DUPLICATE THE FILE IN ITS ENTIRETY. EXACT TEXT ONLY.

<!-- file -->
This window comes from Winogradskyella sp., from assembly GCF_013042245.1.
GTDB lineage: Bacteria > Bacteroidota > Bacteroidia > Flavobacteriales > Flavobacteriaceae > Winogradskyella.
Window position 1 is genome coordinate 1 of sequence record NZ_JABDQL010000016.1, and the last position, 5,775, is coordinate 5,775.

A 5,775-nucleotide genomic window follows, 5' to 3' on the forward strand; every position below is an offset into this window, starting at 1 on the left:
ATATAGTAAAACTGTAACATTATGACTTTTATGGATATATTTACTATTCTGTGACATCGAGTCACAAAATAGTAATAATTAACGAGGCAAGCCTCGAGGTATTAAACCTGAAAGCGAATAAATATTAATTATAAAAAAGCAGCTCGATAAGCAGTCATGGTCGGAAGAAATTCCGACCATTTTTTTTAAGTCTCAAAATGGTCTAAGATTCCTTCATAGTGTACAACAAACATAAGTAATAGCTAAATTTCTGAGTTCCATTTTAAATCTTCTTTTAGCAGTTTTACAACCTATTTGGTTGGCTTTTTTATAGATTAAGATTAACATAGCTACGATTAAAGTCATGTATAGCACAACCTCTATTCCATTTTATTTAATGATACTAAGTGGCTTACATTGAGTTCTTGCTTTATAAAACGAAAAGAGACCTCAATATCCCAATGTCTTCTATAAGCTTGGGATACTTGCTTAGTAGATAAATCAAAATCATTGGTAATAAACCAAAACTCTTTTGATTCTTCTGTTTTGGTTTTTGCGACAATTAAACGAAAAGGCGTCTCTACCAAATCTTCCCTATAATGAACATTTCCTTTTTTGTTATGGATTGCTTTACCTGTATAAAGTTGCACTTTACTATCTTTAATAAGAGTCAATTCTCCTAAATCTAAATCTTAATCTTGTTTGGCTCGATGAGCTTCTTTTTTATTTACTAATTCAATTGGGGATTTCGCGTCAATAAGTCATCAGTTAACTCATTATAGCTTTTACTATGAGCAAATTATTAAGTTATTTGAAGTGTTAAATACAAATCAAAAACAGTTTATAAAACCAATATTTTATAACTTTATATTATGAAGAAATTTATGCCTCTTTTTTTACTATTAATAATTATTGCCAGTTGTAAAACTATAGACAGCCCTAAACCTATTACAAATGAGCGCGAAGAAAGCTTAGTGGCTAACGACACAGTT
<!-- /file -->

This window comes from Winogradskyella sp., from assembly GCF_013042245.1.
GTDB lineage: Bacteria > Bacteroidota > Bacteroidia > Flavobacteriales > Flavobacteriaceae > Winogradskyella.
Window position 1 is genome coordinate 1 of sequence record NZ_JABDQL010000016.1, and the last position, 5,775, is coordinate 5,775.

A 5,775-nucleotide genomic window follows, 5' to 3' on the forward strand; every position below is an offset into this window, starting at 1 on the left:
ATATAGTAAAACTGTAACATTATGACTTTTATGGATATATTTACTATTCTGTGACATCGAGTCACAAAATAGTAATAATTAACGAGGCAAGCCTCGAGGTATTAAACCTGAAAGCGAATAAATATTAATTATAAAAAAGCAGCTCGATAAGCAGTCATGGTCGGAAGAAATTCCGACCATTTTTTTTAAGTCTCAAAATGGTCTAAGATTCCTTCATAGTGTACAACAAACATAAGTAATAGCTAAATTTCTGAGTTCCATTTTAAATCTTCTTTTAGCAGTTTTACAACCTATTTGGTTGGCTTTTTTATAGATTAAGATTAACATAGCTACGATTAAAGTCATGTATAGCACAACCTCTATTCCATTTTATTTAATGATACTAAGTGGCTTACATTGAGTTCTTGCTTTATAAAACGAAAAGAGACCTCAATATCCCAATGTCTTCTATAAGCTTGGGATACTTGCTTAGTAGATAAATCAAAATCATTGGTAATAAACCAAAACTCTTTTGATTCTTCTGTTTTGGTTTTTGCGACAATTAAACGAAAAGGCGTCTCTACCAAATCTTCCCTATAATGAACATTTCCTTTTTTGTTATGGATTGCTTTACCTGTATAAAGTTGCACTTTACTATCTTTAATAAGAGTCAATTCTCCTAAATCTAAATCTTAATCTTGTTTGGCTCGATGAGCTTCTTTTTTATTTACTAATTCAATTGGGGATTTCGCGTCAATAAGTCATCAGTTAACTCATTATAGCTTTTACTATGAGCAAATTATTAAGTTATTTGAAGTGTTAAATACAAATCAAAAACAGTTTATAAAACCAATATTTTATAACTTTATATTATGAAGAAATTTATGCCTCTTTTTTTACTATTAATAATTATTGCCAGTTGTAAAACTATAGACAGCCCTAAACCTATTACAAATGAGCGCGAAGAAAGCTTAGTGGCTAACGACACAGTT